Prudence is a Ugandan blogger. She has been an author at Global Voices since 2013, and is a founding partner of Kweeta Uganda (kweeta.com) and This is Uganda (thisisuganda.org ).
With a wealth of experience, Prudence has worked with numerous organizations in and outside Uganda. She has consulted for a number of organizations including UN Women, Centre for Public Interest law-Uganda, HIVOs – providing technical assistance with strategic communication tools.
She is currently coordinating a project Blogging for social Justice project at Kweeta Uganda in partnership with HIVOs.
She is an alumnus of the Africa school of Internet governance, a member of the Internet society in Uganda and has been appointed as National coordinator for the African Civil Society Information Society.
Latest posts by Prudence Nyamishana
"When I interviewed women living in...a slum in Kampala, I learned that for them, WhatsApp and Facebook are the internet...with the new tax, they will be cut off altogether."
"And so I march. To remember them, they were not given any justice and no one was held accountable for their gruesome deaths. But I recognize them."
"Why are Africans from north of the Sahara sometimes not considered definitively 'African'?"
"Uganda wants to profit where it did not invest. Social media owners gave it out for free and you wanna tax it?"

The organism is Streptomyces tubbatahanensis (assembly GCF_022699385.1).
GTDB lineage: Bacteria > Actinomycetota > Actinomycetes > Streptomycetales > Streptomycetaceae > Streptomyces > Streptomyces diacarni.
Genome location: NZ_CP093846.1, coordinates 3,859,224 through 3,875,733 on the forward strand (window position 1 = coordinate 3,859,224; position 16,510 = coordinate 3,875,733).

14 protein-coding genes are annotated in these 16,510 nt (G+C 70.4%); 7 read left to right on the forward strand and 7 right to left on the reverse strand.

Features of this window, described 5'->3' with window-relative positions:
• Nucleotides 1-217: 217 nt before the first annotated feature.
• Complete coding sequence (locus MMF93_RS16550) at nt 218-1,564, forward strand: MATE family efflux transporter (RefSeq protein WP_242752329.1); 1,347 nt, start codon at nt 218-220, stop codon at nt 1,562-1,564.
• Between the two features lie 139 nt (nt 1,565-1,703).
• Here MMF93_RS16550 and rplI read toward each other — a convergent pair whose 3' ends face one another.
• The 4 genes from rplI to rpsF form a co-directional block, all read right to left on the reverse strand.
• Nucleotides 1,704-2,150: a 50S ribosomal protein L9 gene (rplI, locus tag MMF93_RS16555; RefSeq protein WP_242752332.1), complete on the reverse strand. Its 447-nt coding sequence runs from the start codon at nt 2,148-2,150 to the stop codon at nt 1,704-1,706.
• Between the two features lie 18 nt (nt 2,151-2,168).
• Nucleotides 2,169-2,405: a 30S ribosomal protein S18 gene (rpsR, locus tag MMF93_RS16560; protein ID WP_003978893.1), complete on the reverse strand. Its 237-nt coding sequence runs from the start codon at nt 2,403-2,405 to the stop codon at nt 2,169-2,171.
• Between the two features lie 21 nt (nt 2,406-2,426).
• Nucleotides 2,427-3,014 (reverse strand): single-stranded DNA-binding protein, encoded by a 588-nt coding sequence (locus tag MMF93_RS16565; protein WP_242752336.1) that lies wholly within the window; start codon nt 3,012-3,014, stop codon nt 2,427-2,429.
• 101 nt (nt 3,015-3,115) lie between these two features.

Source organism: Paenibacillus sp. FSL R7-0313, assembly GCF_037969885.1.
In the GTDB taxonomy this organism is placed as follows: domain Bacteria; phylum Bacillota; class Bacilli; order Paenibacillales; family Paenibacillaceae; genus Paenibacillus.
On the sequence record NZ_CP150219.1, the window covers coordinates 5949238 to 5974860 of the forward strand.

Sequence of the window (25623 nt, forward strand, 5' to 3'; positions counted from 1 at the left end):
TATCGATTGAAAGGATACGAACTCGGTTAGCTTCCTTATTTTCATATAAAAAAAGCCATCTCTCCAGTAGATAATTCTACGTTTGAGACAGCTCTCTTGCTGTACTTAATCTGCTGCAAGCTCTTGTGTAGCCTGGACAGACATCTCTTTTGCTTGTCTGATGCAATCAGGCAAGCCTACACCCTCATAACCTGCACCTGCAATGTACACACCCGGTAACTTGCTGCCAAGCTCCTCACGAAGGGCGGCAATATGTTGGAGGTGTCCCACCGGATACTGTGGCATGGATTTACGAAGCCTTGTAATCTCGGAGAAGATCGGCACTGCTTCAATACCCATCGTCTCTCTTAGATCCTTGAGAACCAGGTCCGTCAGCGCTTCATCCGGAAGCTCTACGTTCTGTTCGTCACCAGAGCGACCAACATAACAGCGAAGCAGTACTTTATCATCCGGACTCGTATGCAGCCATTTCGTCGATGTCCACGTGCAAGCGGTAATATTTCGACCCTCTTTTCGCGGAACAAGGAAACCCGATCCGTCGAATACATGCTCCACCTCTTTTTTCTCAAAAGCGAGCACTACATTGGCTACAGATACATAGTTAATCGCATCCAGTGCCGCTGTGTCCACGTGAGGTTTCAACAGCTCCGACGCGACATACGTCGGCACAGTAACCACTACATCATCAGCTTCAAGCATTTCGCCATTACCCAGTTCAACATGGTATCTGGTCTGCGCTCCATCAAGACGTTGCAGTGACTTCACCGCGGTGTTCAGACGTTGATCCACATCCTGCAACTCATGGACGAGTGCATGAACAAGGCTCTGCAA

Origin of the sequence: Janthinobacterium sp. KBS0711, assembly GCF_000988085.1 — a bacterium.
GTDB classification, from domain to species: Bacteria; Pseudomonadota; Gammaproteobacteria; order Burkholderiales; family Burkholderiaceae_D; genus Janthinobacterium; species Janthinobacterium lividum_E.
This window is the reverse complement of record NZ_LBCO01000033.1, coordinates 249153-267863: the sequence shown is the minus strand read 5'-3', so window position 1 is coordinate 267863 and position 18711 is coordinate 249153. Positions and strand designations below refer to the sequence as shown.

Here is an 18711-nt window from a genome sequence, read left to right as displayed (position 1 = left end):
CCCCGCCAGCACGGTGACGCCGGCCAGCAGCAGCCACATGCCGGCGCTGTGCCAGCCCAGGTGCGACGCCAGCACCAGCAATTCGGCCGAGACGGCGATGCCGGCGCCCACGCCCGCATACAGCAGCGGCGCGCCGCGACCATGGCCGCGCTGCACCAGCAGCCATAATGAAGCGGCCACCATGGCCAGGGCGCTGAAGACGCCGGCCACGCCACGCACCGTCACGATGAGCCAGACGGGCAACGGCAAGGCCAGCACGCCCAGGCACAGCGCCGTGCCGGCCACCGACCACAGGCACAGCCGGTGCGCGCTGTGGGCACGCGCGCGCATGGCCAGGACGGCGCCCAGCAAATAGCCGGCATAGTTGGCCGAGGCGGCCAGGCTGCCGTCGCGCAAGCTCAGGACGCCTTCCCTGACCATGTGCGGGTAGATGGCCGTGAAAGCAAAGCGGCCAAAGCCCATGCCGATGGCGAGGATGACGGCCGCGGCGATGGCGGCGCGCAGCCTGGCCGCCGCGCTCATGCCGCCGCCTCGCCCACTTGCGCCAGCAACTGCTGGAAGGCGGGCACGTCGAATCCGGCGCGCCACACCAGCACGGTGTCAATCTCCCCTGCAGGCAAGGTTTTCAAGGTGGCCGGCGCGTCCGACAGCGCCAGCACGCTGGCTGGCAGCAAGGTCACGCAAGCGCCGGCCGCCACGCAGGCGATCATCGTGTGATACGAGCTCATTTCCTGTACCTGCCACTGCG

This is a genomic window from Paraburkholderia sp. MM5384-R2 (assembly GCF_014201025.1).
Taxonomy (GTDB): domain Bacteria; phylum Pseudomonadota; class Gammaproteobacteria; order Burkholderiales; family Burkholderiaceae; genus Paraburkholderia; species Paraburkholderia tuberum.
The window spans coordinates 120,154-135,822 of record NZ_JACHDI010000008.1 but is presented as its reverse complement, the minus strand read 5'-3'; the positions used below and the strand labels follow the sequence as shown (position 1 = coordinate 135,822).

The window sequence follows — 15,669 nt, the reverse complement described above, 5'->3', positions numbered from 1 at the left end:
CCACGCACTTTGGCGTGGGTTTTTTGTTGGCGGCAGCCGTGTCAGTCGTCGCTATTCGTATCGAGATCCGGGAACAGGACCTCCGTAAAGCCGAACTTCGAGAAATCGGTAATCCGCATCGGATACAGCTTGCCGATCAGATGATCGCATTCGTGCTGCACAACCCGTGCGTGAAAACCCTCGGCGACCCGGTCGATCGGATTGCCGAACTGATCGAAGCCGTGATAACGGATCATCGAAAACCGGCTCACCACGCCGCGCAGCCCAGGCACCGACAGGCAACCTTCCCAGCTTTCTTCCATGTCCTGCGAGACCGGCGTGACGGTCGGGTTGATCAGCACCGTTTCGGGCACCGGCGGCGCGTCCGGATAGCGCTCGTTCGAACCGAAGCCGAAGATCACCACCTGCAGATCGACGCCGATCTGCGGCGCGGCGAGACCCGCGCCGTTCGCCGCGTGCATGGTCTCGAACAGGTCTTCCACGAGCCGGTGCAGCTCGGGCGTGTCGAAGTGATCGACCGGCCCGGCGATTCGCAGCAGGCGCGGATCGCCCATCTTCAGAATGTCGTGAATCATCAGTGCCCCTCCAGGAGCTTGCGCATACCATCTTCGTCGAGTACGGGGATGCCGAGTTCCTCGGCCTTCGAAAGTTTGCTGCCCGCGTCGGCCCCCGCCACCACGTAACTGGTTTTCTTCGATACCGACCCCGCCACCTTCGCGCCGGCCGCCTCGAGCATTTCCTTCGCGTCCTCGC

“As a man, you need to discipline your wife," said parliamentarian Onesimus Twinamasiko during a TV interview.
"32 yrs of inefficiency and we are now stuck with this incompetent, self serving individual whose government is characteristic of nepotism!"
Every day over 300 women go to Bwaise, a slum district in northern Kampala, Uganda, to sell sex.
Nyanzi's story has become a rallying opportunity for Ugandans who oppose the Musveni government.
From the chess champion born in one of the country's largest slums to the parliamentary speaker. Celebrate them all.
Africans are sharing common myths they've heard on Twitter under the hashtag #100AfricanMyths.
The privatisation of profit and socialisation of loss. Must we all pay for business failure when we didn't all share in the profits made?
"MPs proposing lifting the presidential age limit are enemies of progress. Why not lift death limit so the ruler can live forever?"
"Can we come out and stop calling this a democracy because it isn't. Bloody tshirts. Put us in yellow jumpsuits why don't you."
"Hot on the heels of #WorldPressFreedomDay comes #UgandaMediaGag. Ironic"
"Our society really needs to stop objectifying women!We need to understand them through the lens of intellectualism not sexism.#RotAtMISR"
Ugandans Blast Government's Porn Detector Priorities After the Country's Only Radiotherapy Machine Breaks
"That 2.6bn for the pornography machine, maybe could buy a bloody cancer machine. Lokodo, that's the ethical thing to do."
Snoogies, a leading Ugandan cartoonist, uses art and humor to comment on political issues in the country.
"Freedom of expression comes with responsibility to it. There are instances of irresponsible reporting and commenting on social media."
"Don’t send your children to bring chaos in Kampala and cause confusion during elections, disrupt peace in the country, government will handle you…. you will be shot."
As President Museveni seeks to be re-elected for a sixth term, Ugandans are using the hashtag #1986pictures to share their memories of that time -- and their political discontent.